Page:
Duke Law Journal

A bimonthly law journal edited by a student board. A third of each issue consists of student notes dealing with current legal developments, and the remaining content is devoted to articles and comments by professors and practitioners. Generally one issue

Articles from Vol. 56, No. 1, October

Criminal Justice Collapse: The Constitution after Hurricane Katrina
ABSTRACT The New Orleans criminal justice system collapsed after Hurricane Katrina, resulting in a constitutional crisis. Eight thousand people, mostly indigent and charged with misdemeanors such as public drunkenness or failure to pay traffic tickets,...
Did NEPA Drown New Orleans? the Levees, the Blame Game, and the Hazards of Hindsight
ABSTRACT This Article highlights the hazards of hindsight analysis of the causes of catastrophic events, focusing on theories of why the New Orleans levees failed during Hurricane Katrina in 2005 and particularly on the theory that the levee failures...
Horizontal Political Externalities: The Supply and Demand of Disaster Management
ABSTRACT This Article discusses the dynamics of shared political accountability and provides a supply- and demand-side analysis of disaster management. Because multiple levels of government share political accountability in national scale disasters,...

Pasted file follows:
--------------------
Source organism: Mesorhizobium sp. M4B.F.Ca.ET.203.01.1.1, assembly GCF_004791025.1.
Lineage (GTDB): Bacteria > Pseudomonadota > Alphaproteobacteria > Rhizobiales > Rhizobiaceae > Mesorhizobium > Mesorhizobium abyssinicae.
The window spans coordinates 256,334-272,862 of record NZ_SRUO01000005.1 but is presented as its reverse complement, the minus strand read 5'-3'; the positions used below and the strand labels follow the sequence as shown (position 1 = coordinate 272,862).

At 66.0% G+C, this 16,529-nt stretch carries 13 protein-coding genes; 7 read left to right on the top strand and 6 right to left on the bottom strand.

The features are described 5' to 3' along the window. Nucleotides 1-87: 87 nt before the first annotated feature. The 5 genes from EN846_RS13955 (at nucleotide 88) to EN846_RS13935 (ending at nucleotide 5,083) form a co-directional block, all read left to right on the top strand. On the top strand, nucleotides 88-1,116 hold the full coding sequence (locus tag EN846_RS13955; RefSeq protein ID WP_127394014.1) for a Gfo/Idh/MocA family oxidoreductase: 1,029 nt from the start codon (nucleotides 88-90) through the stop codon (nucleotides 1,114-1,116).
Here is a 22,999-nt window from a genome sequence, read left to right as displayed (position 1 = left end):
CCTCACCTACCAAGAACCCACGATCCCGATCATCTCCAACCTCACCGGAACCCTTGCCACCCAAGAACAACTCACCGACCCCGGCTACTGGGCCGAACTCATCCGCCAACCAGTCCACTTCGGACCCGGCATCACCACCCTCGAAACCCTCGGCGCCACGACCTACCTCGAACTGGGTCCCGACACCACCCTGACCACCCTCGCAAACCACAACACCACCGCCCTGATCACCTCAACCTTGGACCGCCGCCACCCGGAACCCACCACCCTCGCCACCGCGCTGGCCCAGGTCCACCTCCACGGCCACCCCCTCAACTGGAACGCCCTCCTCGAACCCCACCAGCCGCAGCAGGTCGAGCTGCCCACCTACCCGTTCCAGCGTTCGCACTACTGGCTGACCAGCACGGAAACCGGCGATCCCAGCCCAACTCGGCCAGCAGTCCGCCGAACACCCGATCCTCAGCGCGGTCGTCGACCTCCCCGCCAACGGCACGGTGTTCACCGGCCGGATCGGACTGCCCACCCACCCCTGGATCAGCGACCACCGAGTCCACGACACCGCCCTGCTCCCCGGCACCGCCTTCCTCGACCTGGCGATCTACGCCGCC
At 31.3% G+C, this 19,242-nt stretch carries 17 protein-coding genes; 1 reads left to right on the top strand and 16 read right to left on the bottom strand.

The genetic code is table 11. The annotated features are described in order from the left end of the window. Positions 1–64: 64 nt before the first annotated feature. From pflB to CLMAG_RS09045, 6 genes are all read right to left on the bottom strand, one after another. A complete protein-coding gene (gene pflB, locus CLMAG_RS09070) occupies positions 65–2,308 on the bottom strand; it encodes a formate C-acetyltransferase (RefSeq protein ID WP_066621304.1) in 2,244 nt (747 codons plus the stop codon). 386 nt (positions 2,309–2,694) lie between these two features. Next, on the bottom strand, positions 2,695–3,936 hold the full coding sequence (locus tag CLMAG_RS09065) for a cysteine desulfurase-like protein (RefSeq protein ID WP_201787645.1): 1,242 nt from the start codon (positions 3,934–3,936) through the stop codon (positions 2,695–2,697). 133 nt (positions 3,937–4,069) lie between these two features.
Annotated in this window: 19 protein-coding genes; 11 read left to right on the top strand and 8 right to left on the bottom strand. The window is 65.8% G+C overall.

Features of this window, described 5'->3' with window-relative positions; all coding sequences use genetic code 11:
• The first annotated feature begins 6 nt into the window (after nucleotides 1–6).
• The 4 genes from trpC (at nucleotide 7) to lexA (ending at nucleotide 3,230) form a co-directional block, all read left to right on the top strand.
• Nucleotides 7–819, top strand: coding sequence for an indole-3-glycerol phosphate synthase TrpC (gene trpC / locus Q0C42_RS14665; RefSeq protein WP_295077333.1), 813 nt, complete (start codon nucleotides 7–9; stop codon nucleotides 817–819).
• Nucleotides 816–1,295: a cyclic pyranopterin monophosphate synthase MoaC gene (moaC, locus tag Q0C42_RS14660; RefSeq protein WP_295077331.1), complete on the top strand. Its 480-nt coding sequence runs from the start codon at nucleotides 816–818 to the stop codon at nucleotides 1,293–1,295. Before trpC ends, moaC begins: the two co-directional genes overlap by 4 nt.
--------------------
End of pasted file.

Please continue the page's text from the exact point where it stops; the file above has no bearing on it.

Johnson V. California: A Grayer Shade of Brown
INTRODUCTION For decades, the famous school desegregation case of Brown v. Board of Education (1) and its progeny have supported the notion "that a State may not constitutionally require [racial] segregation of public facilities." (2) Indeed, with...
Policy Analysis for Natural Hazards: Some Cautionary Lessons from Environmental Policy Analysis
ABSTRACT How should agencies and legislatures evaluate possible policies to mitigate the impacts of earthquakes, floods, hurricanes and other natural hazards? In particular, should governmental bodies adopt the sorts of policy-analytic and risk...
Post-Disaster Tax Legislation: A Series of Unfortunate Events
ABSTRACT When a disaster strikes the United States, Congress typically feels heavy pressure to enact legislation, including tax legislation, to provide relief. This Article discusses features of two tax legislative initiatives, which responded to...
State Executive Lawmaking in Crisis
ABSTRACT Courts and scholars have largely overlooked the constitutional source and scope of a state executive's powers to avert and respond to crises. This Article addresses how actual and perceived legal barriers to executive authority under state...
The Problems of the Utility Analysis in Fisher and Its Associated Policy Implications and Flaws
INTRODUCTION Expressed sequence tags (ESTs) are short DNA sequences containing the information to code usually a portion of a protein, and many debate whether they should be patented. (1) In In re Fisher, (2) the Court of Appeals for the Federal...
The Virtue of Vagueness: A Defense of South Dakota V. Dole
INTRODUCTION With the death of Chief Justice William Rehnquist on September 3, 2005, (1) the inevitable scholarly speculation upon the primary legacy of the Rehnquist Court began in earnest. Undoubtedly, scholars will reflect upon the federalist...